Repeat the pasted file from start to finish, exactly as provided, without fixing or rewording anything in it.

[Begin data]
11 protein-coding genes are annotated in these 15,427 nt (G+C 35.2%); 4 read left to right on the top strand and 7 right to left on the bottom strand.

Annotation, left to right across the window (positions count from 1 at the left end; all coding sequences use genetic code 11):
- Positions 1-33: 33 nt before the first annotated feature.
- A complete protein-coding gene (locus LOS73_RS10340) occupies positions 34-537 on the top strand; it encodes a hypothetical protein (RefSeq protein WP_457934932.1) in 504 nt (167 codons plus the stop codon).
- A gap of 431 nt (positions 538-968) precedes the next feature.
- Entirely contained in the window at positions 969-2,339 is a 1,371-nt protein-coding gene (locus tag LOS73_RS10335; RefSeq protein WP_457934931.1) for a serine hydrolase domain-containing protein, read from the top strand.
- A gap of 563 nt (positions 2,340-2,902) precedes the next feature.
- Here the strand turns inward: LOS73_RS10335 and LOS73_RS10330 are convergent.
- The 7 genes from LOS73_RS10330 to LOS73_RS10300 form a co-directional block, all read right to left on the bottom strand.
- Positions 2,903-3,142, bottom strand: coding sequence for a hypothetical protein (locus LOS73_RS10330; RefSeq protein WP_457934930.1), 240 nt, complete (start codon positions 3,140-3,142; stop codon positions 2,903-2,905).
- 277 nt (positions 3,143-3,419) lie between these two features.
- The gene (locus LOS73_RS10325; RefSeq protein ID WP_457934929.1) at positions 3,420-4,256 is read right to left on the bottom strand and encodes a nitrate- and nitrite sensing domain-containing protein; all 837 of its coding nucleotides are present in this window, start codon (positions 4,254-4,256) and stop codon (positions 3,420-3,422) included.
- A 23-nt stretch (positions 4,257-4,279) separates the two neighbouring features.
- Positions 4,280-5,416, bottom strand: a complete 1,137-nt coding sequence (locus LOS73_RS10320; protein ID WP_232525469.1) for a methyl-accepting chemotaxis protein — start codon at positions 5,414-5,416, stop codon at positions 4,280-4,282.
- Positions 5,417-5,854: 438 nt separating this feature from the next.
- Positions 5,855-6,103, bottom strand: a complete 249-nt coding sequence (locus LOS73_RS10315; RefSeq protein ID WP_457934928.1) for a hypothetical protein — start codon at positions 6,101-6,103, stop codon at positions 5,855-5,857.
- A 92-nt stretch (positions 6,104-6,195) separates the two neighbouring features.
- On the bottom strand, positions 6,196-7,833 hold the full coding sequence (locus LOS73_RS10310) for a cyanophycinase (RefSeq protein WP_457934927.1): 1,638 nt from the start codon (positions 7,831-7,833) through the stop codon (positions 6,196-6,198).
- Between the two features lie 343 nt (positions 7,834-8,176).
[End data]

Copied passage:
11 protein-coding genes are annotated in these 15,427 nt (G+C 35.2%); 4 read left to right on the top strand and 7 right to left on the bottom strand.

Annotation, left to right across the window (positions count from 1 at the left end; all coding sequences use genetic code 11):
- Positions 1-33: 33 nt before the first annotated feature.
- A complete protein-coding gene (locus LOS73_RS10340) occupies positions 34-537 on the top strand; it encodes a hypothetical protein (RefSeq protein WP_457934932.1) in 504 nt (167 codons plus the stop codon).
- A gap of 431 nt (positions 538-968) precedes the next feature.
- Entirely contained in the window at positions 969-2,339 is a 1,371-nt protein-coding gene (locus tag LOS73_RS10335; RefSeq protein WP_457934931.1) for a serine hydrolase domain-containing protein, read from the top strand.
- A gap of 563 nt (positions 2,340-2,902) precedes the next feature.
- Here the strand turns inward: LOS73_RS10335 and LOS73_RS10330 are convergent.
- The 7 genes from LOS73_RS10330 to LOS73_RS10300 form a co-directional block, all read right to left on the bottom strand.
- Positions 2,903-3,142, bottom strand: coding sequence for a hypothetical protein (locus LOS73_RS10330; RefSeq protein WP_457934930.1), 240 nt, complete (start codon positions 3,140-3,142; stop codon positions 2,903-2,905).
- 277 nt (positions 3,143-3,419) lie between these two features.
- The gene (locus LOS73_RS10325; RefSeq protein ID WP_457934929.1) at positions 3,420-4,256 is read right to left on the bottom strand and encodes a nitrate- and nitrite sensing domain-containing protein; all 837 of its coding nucleotides are present in this window, start codon (positions 4,254-4,256) and stop codon (positions 3,420-3,422) included.
- A 23-nt stretch (positions 4,257-4,279) separates the two neighbouring features.
- Positions 4,280-5,416, bottom strand: a complete 1,137-nt coding sequence (locus LOS73_RS10320; protein ID WP_232525469.1) for a methyl-accepting chemotaxis protein — start codon at positions 5,414-5,416, stop codon at positions 4,280-4,282.
- Positions 5,417-5,854: 438 nt separating this feature from the next.
- Positions 5,855-6,103, bottom strand: a complete 249-nt coding sequence (locus LOS73_RS10315; RefSeq protein ID WP_457934928.1) for a hypothetical protein — start codon at positions 6,101-6,103, stop codon at positions 5,855-5,857.
- A 92-nt stretch (positions 6,104-6,195) separates the two neighbouring features.
- On the bottom strand, positions 6,196-7,833 hold the full coding sequence (locus LOS73_RS10310) for a cyanophycinase (RefSeq protein WP_457934927.1): 1,638 nt from the start codon (positions 7,831-7,833) through the stop codon (positions 6,196-6,198).
- Between the two features lie 343 nt (positions 7,834-8,176).